The proliferation of the deployment of technology in the administration of justice and other contexts makes it imperative that individuals be able to challenge decisions which have a profound impact on their lives.
One of the causes for why the Modern Bill of Rights creates barriers to accessing justice is that individuals will need to prove that they suffered a “significant disadvantage” before a court can review their application (par. 221-222 at p. 65). The former head of the Government Legal Service, Sir Jonathan Jones QC, said in an interview to Alex Dean that people will find it harder to bring a claim due to this requirement. Consequently, they will be discouraged from bringing a claim to the court. Similarly, Frances Webber a lecturer at Warwick University expressed a concern that it will be very expensive for individuals to bring a claim due to having to show “significant disadvantage.” On the 13th of April 2022 the Joint Committee on Human Rights published a report commenting that the proposed Modern Bill of Rights will undermine the protection of fundamental rights (p. 4-6). Diminished access to justice is one of the concerns (par. 178 at p. 49).
Turning to the technological context experts, including the United Nations Special Rapporteur on the rights of persons with disabilities Gerard Quinn, noted that it is extremely difficult to challenge the decisions produced by an artificial intelligence decision-making process. These systems are so complex that any individual would find it difficult to understand how the system produced a particular decision. Currently, the interventions which improve the capacity of the system to provide the explanations for its decisions reduce the accuracy of the predictions about an applicant. It is very expensive and in many cases impossible to detect all the harmful impacts on the applicants which the use of these systems entails. Artificial intelligence decision-making processes use thousands of variables as inputs. Each variable has varying degrees of correlation with a characteristic protected by antidiscrimination legislation. Hence, it will be extremely expensive to carry out scientific research to establish what relationship exists between each input variable and the possession of a protected characteristic. In light of this state of affairs individuals will struggle to prove that they suffered “significant disadvantage” as a result of the automation of the decision-making process. Consequently, they may not get to a stage where a judge can hear their complaint.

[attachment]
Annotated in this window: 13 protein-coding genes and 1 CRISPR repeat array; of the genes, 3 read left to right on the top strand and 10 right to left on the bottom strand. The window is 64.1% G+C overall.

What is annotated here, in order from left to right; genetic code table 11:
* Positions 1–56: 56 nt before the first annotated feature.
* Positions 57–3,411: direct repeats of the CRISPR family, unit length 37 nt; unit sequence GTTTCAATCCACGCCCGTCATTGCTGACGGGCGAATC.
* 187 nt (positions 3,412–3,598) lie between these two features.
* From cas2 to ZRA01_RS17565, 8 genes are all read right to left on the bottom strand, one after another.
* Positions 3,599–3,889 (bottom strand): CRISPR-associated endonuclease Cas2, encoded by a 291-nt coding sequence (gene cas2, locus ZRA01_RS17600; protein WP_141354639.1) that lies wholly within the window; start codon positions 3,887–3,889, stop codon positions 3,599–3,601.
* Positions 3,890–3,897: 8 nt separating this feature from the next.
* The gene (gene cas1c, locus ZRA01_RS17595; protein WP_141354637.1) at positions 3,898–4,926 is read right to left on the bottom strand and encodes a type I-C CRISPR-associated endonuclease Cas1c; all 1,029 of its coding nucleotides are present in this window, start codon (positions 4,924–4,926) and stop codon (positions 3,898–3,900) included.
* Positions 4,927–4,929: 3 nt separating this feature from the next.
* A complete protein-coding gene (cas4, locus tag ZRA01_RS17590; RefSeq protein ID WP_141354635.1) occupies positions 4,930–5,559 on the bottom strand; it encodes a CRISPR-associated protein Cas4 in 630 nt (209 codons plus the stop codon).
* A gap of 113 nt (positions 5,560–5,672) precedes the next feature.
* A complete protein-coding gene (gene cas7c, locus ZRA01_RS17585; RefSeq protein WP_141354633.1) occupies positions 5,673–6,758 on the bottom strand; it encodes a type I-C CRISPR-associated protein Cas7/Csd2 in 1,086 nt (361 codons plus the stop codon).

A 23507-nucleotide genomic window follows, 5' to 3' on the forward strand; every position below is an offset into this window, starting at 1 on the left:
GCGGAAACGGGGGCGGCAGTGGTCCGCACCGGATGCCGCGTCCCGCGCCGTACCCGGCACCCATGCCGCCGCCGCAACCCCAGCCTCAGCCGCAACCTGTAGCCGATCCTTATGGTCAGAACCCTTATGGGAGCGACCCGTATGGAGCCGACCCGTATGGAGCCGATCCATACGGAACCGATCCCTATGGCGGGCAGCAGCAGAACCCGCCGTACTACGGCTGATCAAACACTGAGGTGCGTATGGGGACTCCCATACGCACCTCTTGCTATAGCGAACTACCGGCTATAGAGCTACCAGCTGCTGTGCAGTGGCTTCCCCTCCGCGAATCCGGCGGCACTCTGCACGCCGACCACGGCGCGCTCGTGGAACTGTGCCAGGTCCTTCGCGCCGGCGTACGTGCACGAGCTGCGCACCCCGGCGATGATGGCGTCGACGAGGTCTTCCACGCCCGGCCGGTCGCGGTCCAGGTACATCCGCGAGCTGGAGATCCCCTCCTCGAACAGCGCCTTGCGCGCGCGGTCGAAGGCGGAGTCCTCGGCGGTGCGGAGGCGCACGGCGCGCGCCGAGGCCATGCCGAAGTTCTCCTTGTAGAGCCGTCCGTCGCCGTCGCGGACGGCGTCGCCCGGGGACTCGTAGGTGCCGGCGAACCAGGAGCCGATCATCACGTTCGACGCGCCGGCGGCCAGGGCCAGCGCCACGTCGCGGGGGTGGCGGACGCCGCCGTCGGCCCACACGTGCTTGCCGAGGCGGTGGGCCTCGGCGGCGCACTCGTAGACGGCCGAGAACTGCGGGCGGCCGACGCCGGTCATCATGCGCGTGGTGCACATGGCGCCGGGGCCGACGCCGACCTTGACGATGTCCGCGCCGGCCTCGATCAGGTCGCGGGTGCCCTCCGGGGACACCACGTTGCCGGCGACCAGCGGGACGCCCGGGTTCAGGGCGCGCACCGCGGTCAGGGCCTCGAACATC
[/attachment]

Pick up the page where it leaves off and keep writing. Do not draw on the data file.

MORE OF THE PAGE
The fact that the proposed Bill of Rights takes away existing rights from individuals is ironic. The goal of this policy proposal is to enable the UK to have “a sharper focus on protecting fundamental rights” (par. 8 at p. 6). The policy makers should carefully scrutinise their policy proposals relating to the replacement of the Human Rights Act 1998 to ensure that they do not take away existing rights and do not institute barriers to accessing justice. The Joint Committee on Human Rights made an important contribution to highlighting what provisions of the proposed Modern Bill of Rights are problematic. The report of the Joint Committee on Human Rights is silent on the issue of the deployment of artificial intelligence decision-making processes. The present discussion highlights the importance of accounting for the particular challenges to the protection of fundamental rights which the use of technology poses. Therefore, when the UK government is contemplating law reform it should specifically consider what impacts will arise from the interplay of the new legislation and the use of new technologies. If the government is to fulfil its goal of strengthening the protection of fundamental rights it should substantially revise the Modern Bill of Rights. A better approach is to strengthen existing protections in the Human Rights Act 1998 through amendment instead of replacing the Act with a new legal instrument.
Tetyana (Tanya) Krupiy, Lecturer, Newcastle University.
(Suggested citation: T. Krupiy, ‘The Modern Bill of Rights creates barriers to challenging algorithmic decisions’, U.K. Const. L. Blog (19th April 2022) (available at https://ukconstitutionallaw.org/))